The so-called “quail meltdown” that has elicited so many jokes on social media and elsewhere has revealed the need for Kenyans to be more cautious when going into a business that appears to be lucrative.
When this newspaper broke stories of people who made millions rearing the bird, it was expected that many Kenyans would be keen on getting into the business. However, as with any business, one must be careful to do their research and even go as far as seeking professional advice before plunging into a venture.
In truth, any business can make one a millionaire, but success wholly depends on hard work and getting the maths right. It would be wrong to say the quail bubble has burst, because it is not exactly clear how many people took it up, how widespread it is and the actual losses in figures.
But it is safe to say that a significant number of people have gotten their fingers burnt. Is that sufficient reason to write off quail farming, or indeed any other business that fails to yield the expected high returns? Absolutely not. Businesses fail. That is a fact of life. But for every venture that falls by the wayside, a similar one continues to thrive.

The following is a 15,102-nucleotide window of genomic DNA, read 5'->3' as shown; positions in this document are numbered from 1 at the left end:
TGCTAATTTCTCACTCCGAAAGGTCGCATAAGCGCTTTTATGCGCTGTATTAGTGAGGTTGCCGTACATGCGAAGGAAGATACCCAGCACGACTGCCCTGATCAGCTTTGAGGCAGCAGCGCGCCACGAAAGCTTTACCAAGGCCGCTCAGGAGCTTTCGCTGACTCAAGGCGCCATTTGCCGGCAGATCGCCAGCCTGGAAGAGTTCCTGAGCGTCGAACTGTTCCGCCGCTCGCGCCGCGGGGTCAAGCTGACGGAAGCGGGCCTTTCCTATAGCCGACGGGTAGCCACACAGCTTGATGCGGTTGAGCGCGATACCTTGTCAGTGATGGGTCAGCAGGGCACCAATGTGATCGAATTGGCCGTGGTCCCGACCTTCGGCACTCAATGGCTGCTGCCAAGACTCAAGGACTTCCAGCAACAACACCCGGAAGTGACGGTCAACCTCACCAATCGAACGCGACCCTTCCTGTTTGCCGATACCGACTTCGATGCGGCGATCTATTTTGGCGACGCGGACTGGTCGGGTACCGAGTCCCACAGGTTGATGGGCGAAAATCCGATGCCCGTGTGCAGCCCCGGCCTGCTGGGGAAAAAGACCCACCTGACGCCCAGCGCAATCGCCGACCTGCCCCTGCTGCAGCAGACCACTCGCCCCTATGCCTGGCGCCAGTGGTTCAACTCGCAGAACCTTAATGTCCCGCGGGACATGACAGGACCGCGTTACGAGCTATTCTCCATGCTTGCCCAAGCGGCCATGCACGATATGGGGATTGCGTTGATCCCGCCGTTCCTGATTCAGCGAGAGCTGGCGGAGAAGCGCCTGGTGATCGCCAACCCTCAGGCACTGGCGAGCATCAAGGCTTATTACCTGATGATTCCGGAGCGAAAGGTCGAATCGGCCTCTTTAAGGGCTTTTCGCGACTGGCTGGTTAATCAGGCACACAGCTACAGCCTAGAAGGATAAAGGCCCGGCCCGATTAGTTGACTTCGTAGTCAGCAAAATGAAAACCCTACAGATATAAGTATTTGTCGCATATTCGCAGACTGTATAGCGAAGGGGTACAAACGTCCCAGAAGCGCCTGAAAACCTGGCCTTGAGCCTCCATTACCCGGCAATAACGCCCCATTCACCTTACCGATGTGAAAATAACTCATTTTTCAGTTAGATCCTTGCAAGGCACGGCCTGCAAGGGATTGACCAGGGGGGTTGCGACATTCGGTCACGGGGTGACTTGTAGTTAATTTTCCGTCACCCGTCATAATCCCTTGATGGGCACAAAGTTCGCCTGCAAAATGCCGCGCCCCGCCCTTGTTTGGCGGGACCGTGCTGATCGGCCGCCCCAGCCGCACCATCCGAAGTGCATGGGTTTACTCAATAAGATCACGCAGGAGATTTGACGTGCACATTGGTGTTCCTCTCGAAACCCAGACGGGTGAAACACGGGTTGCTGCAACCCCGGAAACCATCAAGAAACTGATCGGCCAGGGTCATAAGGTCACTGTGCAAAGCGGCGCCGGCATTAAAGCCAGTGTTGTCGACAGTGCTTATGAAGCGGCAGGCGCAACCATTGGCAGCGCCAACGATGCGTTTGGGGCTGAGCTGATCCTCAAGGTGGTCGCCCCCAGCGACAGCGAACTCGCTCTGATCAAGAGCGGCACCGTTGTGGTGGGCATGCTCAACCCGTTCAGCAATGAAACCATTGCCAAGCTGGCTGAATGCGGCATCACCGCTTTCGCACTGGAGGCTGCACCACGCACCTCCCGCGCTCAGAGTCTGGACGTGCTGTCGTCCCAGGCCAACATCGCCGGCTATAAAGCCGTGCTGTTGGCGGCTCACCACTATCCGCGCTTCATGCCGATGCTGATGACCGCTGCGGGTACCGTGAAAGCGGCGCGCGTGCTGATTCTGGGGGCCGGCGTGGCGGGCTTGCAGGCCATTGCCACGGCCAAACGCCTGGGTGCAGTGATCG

The quail market appeared to hit its plateau so fast because of the intense publicity that it got and the “get-rich-quick” aura around it that was built on quicksand. Because of the alleged medicinal value of quail eggs and some very clever marketing gimmicks by pioneers in the business, the prices began to inch upwards to the magical Sh100. Now the price has dropped to as low as Sh10. So is this the time to bail out of the business or give it a wide berth?
Not at all. In fact, once the market bottoms out the prices will stabilise at a reasonable level and the beneficiaries will be those who did their homework well and were willing to ride out the difficult times.
That is the nature of any business and so it is with the quail phenomenon.